This place name probably comes from the ancient Greek Rochùdios, precipice. In the distant past, this historic village undoubtedly depended for its livelihood on animal husbandry.
Old Roghudi stands at the very centre of the Amendolea River, at about 500 metres above sea level. Following floods in the early 1970’s the entire population of the old hamlet was transferred, by law, to the present site, an administrative unit of the municipal area of Melito Porto Salvo.
This new village, totally devoid of significant architectural characteristics, still lacks many services fundamental to the citizens.
To the territory of Roghudi belongs the lively hamlet of Chorio, situated in a sheltered area. Here broom-carvers and weavers live, repeating old patterns from the Greco-Latin tradition. The quality of the local cheese [the moulds for which are made by the carvers along with a myriad of other typical objects] is highly appreciated and much sought-after by the inhabitants of the surroundings villages.
The local economy is agricultural and includes the production of wheat and olives.
The name comes from the Greek rhogodes [full of crevices] or rhekhodes [harsh].
TOWNLANDS AND LOCALITIES
Chorio e Roghudi Vecchio.
The chief characteristic of Roghudi, the only example in Italy together with Sinnai, in the Sardinian Province of Cagliari, is that it is divided into two separate, non-contiguous parts, each at a considerable distance from the other [about 40 km]. The first part, Roghudi Nuovo [New Roghudi] is situated in the precincts of Melito di Porto Salvo, where it constitutes an enclave containing the town hall; the second part stands inland on the southern slopes of the Aspromonte and consists of the abandoned hamlet of Roghudi Vecchio [Old Roghudi].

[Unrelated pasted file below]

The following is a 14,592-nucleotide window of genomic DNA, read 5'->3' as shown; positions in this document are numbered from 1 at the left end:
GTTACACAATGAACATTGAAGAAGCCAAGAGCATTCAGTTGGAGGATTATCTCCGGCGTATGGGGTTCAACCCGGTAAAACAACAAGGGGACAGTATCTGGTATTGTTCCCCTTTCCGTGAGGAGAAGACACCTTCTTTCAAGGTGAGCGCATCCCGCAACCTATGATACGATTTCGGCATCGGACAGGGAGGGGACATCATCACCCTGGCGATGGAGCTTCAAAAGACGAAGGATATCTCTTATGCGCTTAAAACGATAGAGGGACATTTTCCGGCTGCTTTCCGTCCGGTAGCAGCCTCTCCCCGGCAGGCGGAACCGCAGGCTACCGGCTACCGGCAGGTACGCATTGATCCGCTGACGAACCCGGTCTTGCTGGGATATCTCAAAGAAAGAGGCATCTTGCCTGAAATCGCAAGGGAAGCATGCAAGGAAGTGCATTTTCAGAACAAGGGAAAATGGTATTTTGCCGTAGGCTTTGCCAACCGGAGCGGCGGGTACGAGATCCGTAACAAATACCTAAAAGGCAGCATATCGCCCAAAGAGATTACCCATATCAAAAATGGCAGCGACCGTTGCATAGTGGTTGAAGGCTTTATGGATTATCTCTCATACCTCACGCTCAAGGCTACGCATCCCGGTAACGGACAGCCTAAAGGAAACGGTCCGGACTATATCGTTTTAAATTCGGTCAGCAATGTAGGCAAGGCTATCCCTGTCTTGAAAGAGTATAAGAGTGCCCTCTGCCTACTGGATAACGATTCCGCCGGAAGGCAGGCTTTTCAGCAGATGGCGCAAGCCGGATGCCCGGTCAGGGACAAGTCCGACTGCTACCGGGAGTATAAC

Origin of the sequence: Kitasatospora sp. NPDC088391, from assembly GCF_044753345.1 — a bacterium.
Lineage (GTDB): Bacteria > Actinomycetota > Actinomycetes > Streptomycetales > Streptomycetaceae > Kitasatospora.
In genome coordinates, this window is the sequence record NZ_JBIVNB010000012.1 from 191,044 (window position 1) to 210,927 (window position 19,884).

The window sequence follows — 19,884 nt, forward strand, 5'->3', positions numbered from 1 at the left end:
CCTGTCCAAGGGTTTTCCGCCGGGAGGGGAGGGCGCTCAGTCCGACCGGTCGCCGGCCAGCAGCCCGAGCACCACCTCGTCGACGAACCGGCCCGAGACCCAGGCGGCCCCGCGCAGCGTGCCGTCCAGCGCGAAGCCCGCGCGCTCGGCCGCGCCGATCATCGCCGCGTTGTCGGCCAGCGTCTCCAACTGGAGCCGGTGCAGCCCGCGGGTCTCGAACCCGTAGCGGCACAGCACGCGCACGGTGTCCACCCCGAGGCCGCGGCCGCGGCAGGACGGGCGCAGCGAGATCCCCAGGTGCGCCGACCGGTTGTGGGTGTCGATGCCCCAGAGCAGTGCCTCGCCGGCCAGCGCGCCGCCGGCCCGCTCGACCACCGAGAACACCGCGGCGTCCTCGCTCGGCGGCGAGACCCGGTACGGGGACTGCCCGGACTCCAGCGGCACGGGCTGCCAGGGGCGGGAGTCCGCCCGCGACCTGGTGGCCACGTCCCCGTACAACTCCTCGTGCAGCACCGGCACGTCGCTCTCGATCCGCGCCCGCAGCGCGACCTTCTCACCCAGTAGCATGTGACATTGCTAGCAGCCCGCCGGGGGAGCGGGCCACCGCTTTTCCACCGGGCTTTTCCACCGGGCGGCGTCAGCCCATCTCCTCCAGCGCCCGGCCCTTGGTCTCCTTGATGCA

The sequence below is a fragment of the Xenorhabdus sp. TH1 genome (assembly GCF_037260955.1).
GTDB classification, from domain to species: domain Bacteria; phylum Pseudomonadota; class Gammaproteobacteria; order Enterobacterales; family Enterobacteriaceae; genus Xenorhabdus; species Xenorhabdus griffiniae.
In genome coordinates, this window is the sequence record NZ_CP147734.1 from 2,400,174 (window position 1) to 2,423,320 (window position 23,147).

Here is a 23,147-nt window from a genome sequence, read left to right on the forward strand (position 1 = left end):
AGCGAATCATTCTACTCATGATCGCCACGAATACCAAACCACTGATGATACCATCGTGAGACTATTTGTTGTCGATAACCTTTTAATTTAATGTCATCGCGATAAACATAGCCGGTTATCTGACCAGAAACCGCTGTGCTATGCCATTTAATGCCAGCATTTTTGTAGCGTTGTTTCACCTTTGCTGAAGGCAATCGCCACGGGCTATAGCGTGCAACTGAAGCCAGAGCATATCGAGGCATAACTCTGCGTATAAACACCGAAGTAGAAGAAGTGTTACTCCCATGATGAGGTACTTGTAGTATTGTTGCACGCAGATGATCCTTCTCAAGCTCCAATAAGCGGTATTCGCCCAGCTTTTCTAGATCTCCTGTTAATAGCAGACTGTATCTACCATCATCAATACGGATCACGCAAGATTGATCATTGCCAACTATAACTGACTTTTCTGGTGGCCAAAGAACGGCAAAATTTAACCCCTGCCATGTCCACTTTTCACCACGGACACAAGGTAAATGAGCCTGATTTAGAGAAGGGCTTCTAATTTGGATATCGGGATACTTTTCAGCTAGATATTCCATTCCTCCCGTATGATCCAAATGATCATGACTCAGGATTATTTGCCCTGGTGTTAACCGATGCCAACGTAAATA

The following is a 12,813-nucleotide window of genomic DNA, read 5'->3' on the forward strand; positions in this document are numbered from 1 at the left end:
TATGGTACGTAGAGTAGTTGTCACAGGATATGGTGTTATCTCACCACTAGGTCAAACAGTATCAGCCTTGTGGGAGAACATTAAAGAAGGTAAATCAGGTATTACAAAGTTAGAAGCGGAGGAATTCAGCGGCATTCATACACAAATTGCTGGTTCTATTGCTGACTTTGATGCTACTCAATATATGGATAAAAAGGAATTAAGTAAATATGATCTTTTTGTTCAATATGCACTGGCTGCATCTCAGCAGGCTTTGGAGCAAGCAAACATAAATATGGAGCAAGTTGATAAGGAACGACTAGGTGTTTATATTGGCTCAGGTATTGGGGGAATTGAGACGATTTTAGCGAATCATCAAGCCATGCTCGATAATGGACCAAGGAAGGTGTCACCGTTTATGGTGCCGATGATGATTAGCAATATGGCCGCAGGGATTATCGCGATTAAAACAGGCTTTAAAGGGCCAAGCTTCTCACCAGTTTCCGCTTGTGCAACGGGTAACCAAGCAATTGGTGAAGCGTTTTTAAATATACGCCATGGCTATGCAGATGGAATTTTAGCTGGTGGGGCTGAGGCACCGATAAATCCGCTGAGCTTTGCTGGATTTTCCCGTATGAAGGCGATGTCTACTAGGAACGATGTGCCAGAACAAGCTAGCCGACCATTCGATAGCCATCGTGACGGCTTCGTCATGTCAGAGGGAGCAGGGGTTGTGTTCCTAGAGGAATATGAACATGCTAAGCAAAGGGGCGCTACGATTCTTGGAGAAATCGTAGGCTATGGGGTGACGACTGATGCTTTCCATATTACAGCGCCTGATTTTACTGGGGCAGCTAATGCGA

In 1971 and 1973, following two really bad floods, Roghudi Vecchio, until then the seat of the Municipal authority, was declared totally uninhabitable. Therefore, it was decided that the inhabitants and the local authority be transferred to a new village built on the Ionian coast.
This checkerboard of houses, built along the SS 106 highway, near Melito di Porto Salvo, hosts the inhabitants of a far more fascinating hamlet, situated on the southern slopes of the Aspromonte, on the banks of the Amendolea river: Roghudi. The name Nuovo, indicates, in fact, its recent construction, as opposed to Vecchio, the name given in 1972 to the original and now abandoned historic centre, which has become the metaphor of the conditions in which many of the inland towns and villages of the Graecanic Area find themselves today. However, in the new town, one can still come across many people who still speak the old Greek language and who are the depositories of a traditional culture that takes shape within the family circle and expresses itself during religious celebrations.
An excursion to old Roghudi with the remains of its old buildings, arranged along the summit of a rocky ridge, is a must.
At one kilometre from Roghudi Vecchio, stands the hamlet of Ghorio di Roghudi, home to an important Greek community famous for carving and weaving broom, producing items decorated with patterns belonging to the Greco-Latin tradition.
THE LEGEND OF “LA ROCCA TU DRAGU” (Drangon’s Den)
This name refers to a huge, rock formation, near Ghorio, whose protrusions, according to the legend, were used to feed a monster who safeguarded a treasure. The local people believed that whoever dared approach this rock would be blown away by an enormous gust of wind and thrown headlong into the waters of the river.